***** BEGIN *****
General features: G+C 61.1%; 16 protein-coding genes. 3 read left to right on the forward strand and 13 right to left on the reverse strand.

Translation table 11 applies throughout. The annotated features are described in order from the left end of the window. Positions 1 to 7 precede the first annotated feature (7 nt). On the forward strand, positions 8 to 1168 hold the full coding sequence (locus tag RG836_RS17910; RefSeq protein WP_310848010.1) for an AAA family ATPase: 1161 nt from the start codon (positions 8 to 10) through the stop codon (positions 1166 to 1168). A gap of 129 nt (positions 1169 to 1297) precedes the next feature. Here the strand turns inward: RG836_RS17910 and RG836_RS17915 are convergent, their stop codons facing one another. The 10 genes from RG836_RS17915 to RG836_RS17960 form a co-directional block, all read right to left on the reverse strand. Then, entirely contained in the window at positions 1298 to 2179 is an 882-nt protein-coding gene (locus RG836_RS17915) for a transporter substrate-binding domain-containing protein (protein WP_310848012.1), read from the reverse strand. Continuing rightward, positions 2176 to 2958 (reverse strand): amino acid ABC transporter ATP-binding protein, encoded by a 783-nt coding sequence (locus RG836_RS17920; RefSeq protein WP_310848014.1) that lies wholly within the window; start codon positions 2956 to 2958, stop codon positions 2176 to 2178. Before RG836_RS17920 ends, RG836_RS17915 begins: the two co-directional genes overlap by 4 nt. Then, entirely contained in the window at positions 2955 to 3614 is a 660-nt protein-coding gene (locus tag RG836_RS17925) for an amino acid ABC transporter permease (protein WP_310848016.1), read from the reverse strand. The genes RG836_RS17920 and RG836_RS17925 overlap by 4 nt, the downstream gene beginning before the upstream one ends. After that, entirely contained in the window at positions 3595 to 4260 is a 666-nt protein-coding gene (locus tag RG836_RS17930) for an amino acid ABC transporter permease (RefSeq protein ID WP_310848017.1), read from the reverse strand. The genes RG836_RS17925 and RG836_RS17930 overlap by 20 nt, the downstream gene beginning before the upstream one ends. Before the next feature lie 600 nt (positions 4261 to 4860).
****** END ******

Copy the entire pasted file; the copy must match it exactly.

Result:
General features: G+C 61.1%; 16 protein-coding genes. 3 read left to right on the forward strand and 13 right to left on the reverse strand.

Translation table 11 applies throughout. The annotated features are described in order from the left end of the window. Positions 1 to 7 precede the first annotated feature (7 nt). On the forward strand, positions 8 to 1168 hold the full coding sequence (locus tag RG836_RS17910; RefSeq protein WP_310848010.1) for an AAA family ATPase: 1161 nt from the start codon (positions 8 to 10) through the stop codon (positions 1166 to 1168). A gap of 129 nt (positions 1169 to 1297) precedes the next feature. Here the strand turns inward: RG836_RS17910 and RG836_RS17915 are convergent, their stop codons facing one another. The 10 genes from RG836_RS17915 to RG836_RS17960 form a co-directional block, all read right to left on the reverse strand. Then, entirely contained in the window at positions 1298 to 2179 is an 882-nt protein-coding gene (locus RG836_RS17915) for a transporter substrate-binding domain-containing protein (protein WP_310848012.1), read from the reverse strand. Continuing rightward, positions 2176 to 2958 (reverse strand): amino acid ABC transporter ATP-binding protein, encoded by a 783-nt coding sequence (locus RG836_RS17920; RefSeq protein WP_310848014.1) that lies wholly within the window; start codon positions 2956 to 2958, stop codon positions 2176 to 2178. Before RG836_RS17920 ends, RG836_RS17915 begins: the two co-directional genes overlap by 4 nt. Then, entirely contained in the window at positions 2955 to 3614 is a 660-nt protein-coding gene (locus tag RG836_RS17925) for an amino acid ABC transporter permease (protein WP_310848016.1), read from the reverse strand. The genes RG836_RS17920 and RG836_RS17925 overlap by 4 nt, the downstream gene beginning before the upstream one ends. After that, entirely contained in the window at positions 3595 to 4260 is a 666-nt protein-coding gene (locus tag RG836_RS17930) for an amino acid ABC transporter permease (RefSeq protein ID WP_310848017.1), read from the reverse strand. The genes RG836_RS17925 and RG836_RS17930 overlap by 20 nt, the downstream gene beginning before the upstream one ends. Before the next feature lie 600 nt (positions 4261 to 4860).